Filed under: animal rights, blogging, canned hunting, endangered species, hunting | Tagged: trophy hunting | 18 Comments »
Posted on March 25, 2014 by othernations
Facing the monstrous tar sands machinery in Missoula, Montana: the author holds the “Tar sands kill all life” sign. Photo by Chris Lunn; click image for his photo gallery (must be logged in to Facebook)
Kathleen Stachowski Other Nations
Well I won’t back down, no I won’t back down.
You can stand me up at the gates of hell
But I won’t back down.
~Tom Petty & the Heartbreakers
Nothing says gates of hell like Alberta, Canada’s tar sands, often referred to as the most environmentally-destructive industrial project on earth. Plants, animals, land, people–all are laid to waste, incidental victims of the monstrous, insatiable fossil fuel machine. None will ultimately escape the havoc of climate change when the machine eventually comes home to roost with all of us. One of its many, grasping tentacles has already reached into my own western Montana neighborhood–and will likely return.
Filed under: animal rights, climate change, endangered species, environmental ethics, wolves | Tagged: Alberta tar sands, boreal forest, caribou | 3 Comments »
Posted on March 24, 2014 by spencelo
Blackfish, an eye-opening documentary about the devastating consequences of keeping orcas in captivity, premiered a little more than a year ago, and since then, the remarkable outrage and debate it inspired has created waves of black lash against SeaWorld, from visible protests of the institution to successful pressures that resulted in embarrassing cancellations of scheduled musical performances. The ‘Blackfish Effect,’ with its growing momentum, will only continue. But how far will it go, and is real, tangible change for captive orcas achievable in the near future? Maybe yes—there is certainly good reason to hope. Continue reading
Filed under: animal advocacy, animal cruelty, animal ethics, animal law, animal rights, animal welfare, marine animals | Tagged: Blackfish, Blackfish Effect, killer whales, orcas, Richard Bloom | 4 Comments »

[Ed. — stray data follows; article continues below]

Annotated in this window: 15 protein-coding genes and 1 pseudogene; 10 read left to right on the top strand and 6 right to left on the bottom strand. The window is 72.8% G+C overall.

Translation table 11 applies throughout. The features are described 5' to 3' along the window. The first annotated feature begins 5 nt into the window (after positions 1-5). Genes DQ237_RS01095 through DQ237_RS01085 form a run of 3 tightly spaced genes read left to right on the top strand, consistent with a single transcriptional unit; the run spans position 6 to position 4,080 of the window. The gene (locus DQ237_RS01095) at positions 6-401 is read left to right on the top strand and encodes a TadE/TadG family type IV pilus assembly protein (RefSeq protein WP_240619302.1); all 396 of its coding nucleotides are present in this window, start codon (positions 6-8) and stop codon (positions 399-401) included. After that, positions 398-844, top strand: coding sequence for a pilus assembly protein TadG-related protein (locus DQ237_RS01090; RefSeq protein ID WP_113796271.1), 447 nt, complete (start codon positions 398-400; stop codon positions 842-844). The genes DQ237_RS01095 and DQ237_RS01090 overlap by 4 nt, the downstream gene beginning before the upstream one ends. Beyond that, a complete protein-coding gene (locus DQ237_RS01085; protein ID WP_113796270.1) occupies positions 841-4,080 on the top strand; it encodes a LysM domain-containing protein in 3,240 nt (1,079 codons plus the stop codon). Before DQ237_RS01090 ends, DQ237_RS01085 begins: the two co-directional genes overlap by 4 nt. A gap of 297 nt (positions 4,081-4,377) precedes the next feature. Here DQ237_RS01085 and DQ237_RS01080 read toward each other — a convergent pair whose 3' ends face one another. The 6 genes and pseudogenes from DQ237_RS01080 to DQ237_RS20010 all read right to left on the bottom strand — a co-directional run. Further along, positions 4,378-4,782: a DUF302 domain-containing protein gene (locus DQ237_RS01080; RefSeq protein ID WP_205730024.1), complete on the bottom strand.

Posted on March 5, 2014 by Seth
New standard for chickens
Missouri Attorney General Chris Koster has filed a lawsuit in the Eastern District Court of California, asking the federal court to overturn a 2010 California law requiring the same standards for in-state chickens be applied to out-of-state chickens. In 2008, California passed Proposition 2, a ballot measure that increased the standards for egg-layers, providing that such chickens must have enough space to spread their wings without touching another chicken, and be able to stand up and lay down. Animal producers in California, however, complained that because they couldn’t stuff as many birds into the same space, they are at an economic disadvantage when competing with out-of-state producers selling in California. In response the state legislature passed a law requiring that all eggs sold in California be held to the same standards required under Proposition 2. The law will take effect in 2015. While California maintains that the additional law was enacted for health safety given the atrocious conditions of battery cages, Missouri counters that the law is an unlawful attempt to regulate conduct outside of California’s boarders, and an impermissible protection against out-of-state competition, both of which are in violation of the Commerce Clause. Continue reading
Filed under: animal advocacy, animal cruelty, animal law, animal rights, animal welfare, climate change, environmental law, factory farms | Tagged: animal advocacy, animal cruelty, animal law, animal rights, animal suffering, animal welfare, animals, battery cages, CAFOS, california, California's Proposition 2, Chris Koster, climate change, Commerce Clause, community cages, egg production, environmental law, factory farms, farmed animals, global warming, HSUS, industrial farming, Missouri | Leave a comment »